Alibaba Just Became a Dividend Stock… Could This TSX Stock be Next?

Alibaba Group Holding (NYSE:BABA) recently became a dividend stock. Could Kinaxis Inc (TSX:KXS) be next?

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Alibaba Group Holding (NYSE:BABA) recently became the latest large cap tech stock to pay a dividend. After its earnings came out on November 16, the company announced that it would begin paying a dividend of US$1 per year. At today’s stock price, that dividend provides a 1.28% yield. It’s not a very big yield. However, the dividend is only about 22% of BABA’s annual profit. The company can easily afford to raise it and – let’s be honest – if the stock continues trading as badly as it has been, then investors will be able to buy it at a higher yield with or without a dividend hike.

This raises an important question:

Are any of Canada’s technology stocks in a position to pay dividends? A few of them do, but most of the big name ones don’t. Canada’s largest technology company, Shopify, isn’t profitable enough to pay a dividend of any significance. The company is better advised to invest in growth. However, there are some Canadian tech companies that are mature and profitable enough to pay dividends. In this article, I will explore one such company that may initiate a dividend in the future.

Kinaxis Inc.

Kinaxis Inc (TSX:KXS) is a Canadian tech company that develops supply chain management software. The company develops software that helps businesses improve analysis and decision making in their supply chains. It provides “end to end” supply chain management on a single application. Kinaxis’ software helps businesses improve supply chain processes, reduce costs, and increase efficiency.

An example of how a Kinaxis application might work is as follows:

John manages a bicycle company. He tends to get more orders around the start of the summer, as this is when people ride bicycles the most. John knows this, but the exact numbers of bicycles he’ll need is not always easy to know. So, he uses Kinaxis to find how many bicycles he’ll need in inventory by June 1. John manufactures some of his own bicycles at his shop, so he also needs to know how many supplies he’ll need to produce the inventory he needs. Using Kinaxis, he is able to find this as well. When June 1 arrives, John has enough bicycles to serve every customer who comes into his shop. At the same time, he does not have more bicycles than he needs, so he doesn’t have to sell any at a discount when summer ends.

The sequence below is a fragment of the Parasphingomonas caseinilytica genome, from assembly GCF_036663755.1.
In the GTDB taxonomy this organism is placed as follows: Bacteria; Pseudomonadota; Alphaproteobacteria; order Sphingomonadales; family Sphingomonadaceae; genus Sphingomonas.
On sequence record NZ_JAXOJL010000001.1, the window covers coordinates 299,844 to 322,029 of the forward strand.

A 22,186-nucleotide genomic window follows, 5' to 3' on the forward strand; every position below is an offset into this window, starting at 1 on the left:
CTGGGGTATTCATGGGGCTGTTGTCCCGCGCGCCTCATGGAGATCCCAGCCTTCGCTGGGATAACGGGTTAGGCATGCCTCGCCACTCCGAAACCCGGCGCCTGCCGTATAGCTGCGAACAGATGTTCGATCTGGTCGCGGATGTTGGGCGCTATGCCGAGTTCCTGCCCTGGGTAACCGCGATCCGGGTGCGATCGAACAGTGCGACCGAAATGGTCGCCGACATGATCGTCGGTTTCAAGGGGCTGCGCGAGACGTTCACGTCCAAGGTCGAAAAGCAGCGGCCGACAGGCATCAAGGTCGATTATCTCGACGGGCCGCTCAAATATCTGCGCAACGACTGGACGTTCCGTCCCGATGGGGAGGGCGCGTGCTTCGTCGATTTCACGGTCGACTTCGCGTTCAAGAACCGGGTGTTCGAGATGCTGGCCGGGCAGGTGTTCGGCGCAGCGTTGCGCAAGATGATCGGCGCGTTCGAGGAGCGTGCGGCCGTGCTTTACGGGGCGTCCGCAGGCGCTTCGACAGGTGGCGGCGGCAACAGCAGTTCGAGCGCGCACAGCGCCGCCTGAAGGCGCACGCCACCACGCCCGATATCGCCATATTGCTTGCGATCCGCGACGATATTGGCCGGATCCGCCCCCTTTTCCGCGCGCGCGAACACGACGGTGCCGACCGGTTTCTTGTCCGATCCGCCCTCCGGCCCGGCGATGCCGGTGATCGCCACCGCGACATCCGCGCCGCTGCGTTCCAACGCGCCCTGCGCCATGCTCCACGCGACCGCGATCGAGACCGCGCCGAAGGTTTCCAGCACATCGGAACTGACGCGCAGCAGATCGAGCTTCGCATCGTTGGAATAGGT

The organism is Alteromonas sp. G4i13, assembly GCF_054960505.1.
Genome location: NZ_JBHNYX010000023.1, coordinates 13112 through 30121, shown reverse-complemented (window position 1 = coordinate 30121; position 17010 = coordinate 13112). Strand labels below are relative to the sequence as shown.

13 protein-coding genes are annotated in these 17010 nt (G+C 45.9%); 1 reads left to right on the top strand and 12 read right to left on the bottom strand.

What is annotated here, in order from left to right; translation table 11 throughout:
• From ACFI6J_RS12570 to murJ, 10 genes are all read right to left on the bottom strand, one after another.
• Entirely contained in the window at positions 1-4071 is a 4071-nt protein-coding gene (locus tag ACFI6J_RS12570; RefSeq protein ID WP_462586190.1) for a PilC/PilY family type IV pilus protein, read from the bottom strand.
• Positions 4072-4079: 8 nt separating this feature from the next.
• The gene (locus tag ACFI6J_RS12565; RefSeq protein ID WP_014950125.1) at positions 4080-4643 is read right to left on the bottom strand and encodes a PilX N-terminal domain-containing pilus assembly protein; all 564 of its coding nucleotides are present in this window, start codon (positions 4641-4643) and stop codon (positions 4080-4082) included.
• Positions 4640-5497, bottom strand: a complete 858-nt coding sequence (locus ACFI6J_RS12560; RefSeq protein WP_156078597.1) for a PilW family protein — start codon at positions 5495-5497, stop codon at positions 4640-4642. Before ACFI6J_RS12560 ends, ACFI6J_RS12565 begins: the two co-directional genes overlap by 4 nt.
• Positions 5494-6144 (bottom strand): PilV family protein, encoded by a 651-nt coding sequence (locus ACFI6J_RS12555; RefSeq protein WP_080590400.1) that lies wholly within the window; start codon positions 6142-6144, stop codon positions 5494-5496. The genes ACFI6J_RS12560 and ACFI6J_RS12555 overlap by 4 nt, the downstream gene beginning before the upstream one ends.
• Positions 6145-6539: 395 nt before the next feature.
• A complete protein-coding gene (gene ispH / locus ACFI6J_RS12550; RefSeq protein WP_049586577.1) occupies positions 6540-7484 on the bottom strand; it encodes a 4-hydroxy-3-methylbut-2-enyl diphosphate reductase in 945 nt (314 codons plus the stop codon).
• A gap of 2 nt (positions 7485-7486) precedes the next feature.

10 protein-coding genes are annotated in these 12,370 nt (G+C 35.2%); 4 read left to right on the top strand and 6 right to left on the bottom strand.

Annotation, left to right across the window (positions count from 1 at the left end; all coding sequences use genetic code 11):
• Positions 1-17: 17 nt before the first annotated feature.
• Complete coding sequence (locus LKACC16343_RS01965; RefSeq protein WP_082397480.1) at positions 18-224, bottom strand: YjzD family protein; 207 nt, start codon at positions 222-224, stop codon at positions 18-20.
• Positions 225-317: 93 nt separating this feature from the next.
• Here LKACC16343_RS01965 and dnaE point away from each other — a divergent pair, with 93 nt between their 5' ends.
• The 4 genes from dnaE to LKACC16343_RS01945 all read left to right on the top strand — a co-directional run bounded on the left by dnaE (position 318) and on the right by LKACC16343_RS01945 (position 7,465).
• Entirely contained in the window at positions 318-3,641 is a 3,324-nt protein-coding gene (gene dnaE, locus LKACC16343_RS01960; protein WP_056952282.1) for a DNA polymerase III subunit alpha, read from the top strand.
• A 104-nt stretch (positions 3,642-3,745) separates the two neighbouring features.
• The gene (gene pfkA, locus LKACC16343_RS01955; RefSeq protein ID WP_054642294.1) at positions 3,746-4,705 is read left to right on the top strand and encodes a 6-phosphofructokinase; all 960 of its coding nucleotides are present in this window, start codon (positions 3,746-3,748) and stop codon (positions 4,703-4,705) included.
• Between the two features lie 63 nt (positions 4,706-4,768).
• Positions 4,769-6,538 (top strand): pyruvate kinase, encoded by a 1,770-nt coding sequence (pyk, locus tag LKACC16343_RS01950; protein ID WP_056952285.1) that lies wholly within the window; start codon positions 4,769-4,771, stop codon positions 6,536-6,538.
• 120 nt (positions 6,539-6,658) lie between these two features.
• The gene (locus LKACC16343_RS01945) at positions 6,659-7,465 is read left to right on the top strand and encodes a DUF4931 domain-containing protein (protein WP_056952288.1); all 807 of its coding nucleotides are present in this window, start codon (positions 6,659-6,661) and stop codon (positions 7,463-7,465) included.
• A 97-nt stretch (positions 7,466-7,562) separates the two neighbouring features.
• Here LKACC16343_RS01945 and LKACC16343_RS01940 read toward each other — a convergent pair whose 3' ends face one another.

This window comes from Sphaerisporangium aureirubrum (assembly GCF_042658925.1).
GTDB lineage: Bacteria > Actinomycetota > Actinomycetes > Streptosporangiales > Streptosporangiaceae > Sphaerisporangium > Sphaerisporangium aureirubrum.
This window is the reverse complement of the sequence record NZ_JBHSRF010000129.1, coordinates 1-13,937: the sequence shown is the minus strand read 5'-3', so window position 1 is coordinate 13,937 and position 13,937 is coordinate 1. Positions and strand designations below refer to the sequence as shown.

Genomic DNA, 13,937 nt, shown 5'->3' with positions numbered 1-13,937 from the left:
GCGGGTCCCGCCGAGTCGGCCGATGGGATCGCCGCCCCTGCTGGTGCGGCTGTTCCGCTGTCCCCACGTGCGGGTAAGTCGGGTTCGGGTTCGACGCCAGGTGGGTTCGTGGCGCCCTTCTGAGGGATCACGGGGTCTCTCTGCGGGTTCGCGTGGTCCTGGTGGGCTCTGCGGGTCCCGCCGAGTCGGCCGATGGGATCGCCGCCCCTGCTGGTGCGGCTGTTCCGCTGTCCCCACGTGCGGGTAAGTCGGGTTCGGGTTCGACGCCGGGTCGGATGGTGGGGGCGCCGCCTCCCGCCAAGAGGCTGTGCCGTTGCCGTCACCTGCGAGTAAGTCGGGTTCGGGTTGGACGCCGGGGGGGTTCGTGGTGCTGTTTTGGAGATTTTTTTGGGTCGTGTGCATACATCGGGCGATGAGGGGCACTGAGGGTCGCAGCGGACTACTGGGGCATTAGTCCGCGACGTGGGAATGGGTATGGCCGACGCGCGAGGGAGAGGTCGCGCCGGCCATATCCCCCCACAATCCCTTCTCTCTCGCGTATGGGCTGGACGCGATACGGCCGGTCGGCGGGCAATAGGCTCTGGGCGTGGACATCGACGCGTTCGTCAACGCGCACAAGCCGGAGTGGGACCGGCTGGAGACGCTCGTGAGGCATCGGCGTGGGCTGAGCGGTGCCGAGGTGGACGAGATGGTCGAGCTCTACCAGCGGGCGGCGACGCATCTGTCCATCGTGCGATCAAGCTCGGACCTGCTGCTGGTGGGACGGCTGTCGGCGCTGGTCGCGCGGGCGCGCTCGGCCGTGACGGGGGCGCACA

Can Kinaxis afford to pay a dividend?

Having looked at the basics of Kinaxis’ business, we can now turn to the all important question:

Can it pay a dividend?

Here’s what we know:

In its most recent quarter, KXS delivered the following earnings numbers:

  • $108 million in revenue, up 26%.
  • $65 million in gross profit, up 60%.
  • $7.3 million in earnings, up 354%.
  • $22.8 million in EBITDA, up 54%.
  • A $1.5 million operating cash outflow, improved by 59%.

As you can see, Kinaxis had $7.3 million in profit. Any amount of profit means that a dividend can be paid. However, it depends on how much profit was earned in comparison to the stock price. If a company earns $10 million and has a $1 trillion market cap, the dividend yield if it pays out 100% of its earnings is trivial. Kinaxis has a $4.3 billion market cap, and its third quarter earnings annualize to $29.2 million. Paying 100% of that as a dividend would give a 0.6% yield. Paying a dividend right now probably isn’t Kinaxis’ best use of funds. The yield would be insignificant. However, the fact that the company is profitable means that it’s a candidate for paying a dividend in the future.

This article represents the opinion of the writer, who may disagree with the “official” recommendation position of a Motley Fool premium service or advisor. We’re Motley! Questioning an investing thesis — even one of our own — helps us all think critically about investing and make decisions that help us become smarter, happier, and richer, so we sometimes publish articles that may not be in line with recommendations, rankings or other content.

Fool contributor Andrew Button has positions in Alibaba Group Holding. The Motley Fool has positions in and recommends Shopify. The Motley Fool recommends Kinaxis. The Motley Fool has a disclosure policy.

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